The Behind the Seams Team work on raising awareness about the consequences of the environmental impact of the garment industry and the social and health implications inflicted on the people in the third world as a consequence of the garment industry. We guide producers in how to keep on the straight and narrow seam when producing in the developing countries. We also help consumers make informed decisions regarding ethical purchases by raising awareness about the environmental and social consequences of the fashion industry and by giving them access to a peek behind the seams. Our team and staff is presented here. Who we are, what we do and our social networks, connect with us.

IDA PETERS GINSBORG

In 2015, all United Nation member states agreed on 17 Sustainable Development Goals (SDGs) aimed at resolving the social, economic, and environmental challenges of today’s world. Now, what has that to do with your socks and my t-shirt? Well, the goals are addressing the root cause of poverty and pledge to leave no one behind the goals also put emphasis on the need to tackle climate change urgently and protect the environment through a shift to sustainable consumption and production. Facing widespread poverty, overpopulation and extremely vulnerable to climate change Bangladesh is also emerging as a potential new global economy as the worlds second largest garment exporter. If we really want to contribute to a more sustainable, intelligent and fair future and to support countries like Bangladesh in its transition to grow sustainably we need to create awareness about the consequences of our garment consumption patterns, the massive environmental impacts and lack of basic workers rights that is present as you read this.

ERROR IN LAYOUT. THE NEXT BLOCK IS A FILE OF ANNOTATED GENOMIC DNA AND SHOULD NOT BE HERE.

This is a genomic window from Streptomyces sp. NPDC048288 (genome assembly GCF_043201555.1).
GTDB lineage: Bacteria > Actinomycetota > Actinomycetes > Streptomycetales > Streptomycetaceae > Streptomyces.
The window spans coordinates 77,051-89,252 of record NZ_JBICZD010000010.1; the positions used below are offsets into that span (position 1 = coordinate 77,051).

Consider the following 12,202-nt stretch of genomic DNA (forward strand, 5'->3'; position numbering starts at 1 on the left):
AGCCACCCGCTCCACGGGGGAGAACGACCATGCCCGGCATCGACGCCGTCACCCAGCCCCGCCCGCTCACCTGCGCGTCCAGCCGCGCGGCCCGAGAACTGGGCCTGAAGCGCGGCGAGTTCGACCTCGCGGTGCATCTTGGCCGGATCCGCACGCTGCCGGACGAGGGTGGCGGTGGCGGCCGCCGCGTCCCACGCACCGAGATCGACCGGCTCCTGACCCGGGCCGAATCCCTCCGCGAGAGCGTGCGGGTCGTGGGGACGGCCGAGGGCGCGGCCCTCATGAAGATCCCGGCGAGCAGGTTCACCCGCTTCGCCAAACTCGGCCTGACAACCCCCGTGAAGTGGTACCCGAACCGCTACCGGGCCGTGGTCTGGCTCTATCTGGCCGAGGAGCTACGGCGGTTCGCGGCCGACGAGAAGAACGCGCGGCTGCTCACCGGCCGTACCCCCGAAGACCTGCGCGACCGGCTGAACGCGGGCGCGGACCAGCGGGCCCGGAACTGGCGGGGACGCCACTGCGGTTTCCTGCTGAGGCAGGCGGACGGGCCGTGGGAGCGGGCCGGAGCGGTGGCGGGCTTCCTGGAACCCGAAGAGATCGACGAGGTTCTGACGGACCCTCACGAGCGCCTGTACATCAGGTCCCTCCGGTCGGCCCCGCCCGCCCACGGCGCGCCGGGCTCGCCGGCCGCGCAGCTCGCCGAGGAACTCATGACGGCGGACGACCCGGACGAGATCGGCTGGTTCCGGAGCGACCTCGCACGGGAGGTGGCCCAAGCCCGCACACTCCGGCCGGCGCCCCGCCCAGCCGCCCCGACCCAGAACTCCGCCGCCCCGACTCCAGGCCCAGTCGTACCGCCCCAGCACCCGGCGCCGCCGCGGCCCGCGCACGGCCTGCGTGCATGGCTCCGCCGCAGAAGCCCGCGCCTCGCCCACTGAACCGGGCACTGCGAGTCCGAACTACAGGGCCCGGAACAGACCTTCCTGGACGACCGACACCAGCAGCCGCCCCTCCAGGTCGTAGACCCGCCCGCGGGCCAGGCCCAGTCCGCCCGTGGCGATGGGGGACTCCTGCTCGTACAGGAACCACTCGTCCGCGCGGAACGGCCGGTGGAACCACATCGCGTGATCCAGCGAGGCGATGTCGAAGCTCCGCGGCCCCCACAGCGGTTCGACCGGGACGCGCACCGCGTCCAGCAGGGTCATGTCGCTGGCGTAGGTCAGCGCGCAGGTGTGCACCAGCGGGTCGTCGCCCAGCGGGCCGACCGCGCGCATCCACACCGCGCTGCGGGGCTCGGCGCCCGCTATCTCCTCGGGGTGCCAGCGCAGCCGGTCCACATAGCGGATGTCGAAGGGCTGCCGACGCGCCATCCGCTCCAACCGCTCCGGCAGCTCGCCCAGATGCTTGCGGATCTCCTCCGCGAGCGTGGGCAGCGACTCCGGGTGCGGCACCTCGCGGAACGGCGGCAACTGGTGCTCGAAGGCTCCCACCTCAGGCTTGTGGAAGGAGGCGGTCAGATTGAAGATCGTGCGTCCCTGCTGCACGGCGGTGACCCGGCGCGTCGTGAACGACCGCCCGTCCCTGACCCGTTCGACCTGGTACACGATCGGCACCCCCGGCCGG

Ida Peters Ginsborg holds a Master in Sociology from Copenhagen University, Denmark. From Ivy league Universities she is trained in environmental diplomacy practice and human rights. For more than five years Ida has worked with the social aspects of climate change and advocated for the inclusion of human rights both as an academic researcher and as an advisor. Having followed the negotiations of the SDGs in the United Nations Ida has great insight about the SDGs potentials and pitfalls, government and UN-agencies’ priorities.

The Sustainable Development Goals (SDGs) are predicted to be one of this decade’s greatest opportunities to reduce environmental impacts of industries and promote human rights. If the fashion industry taps into the SDGs when creating their business models they will be able to change their manufacturing patterns so they become more sustainable. We want to encourage to higher standards are set for how much water and chemicals can be wasted in the rivers where people live, that infrastructure is improved so that production is prosperous and most importantly that garment workers rights are adhered to so that they can go to work without fearing their safety and health.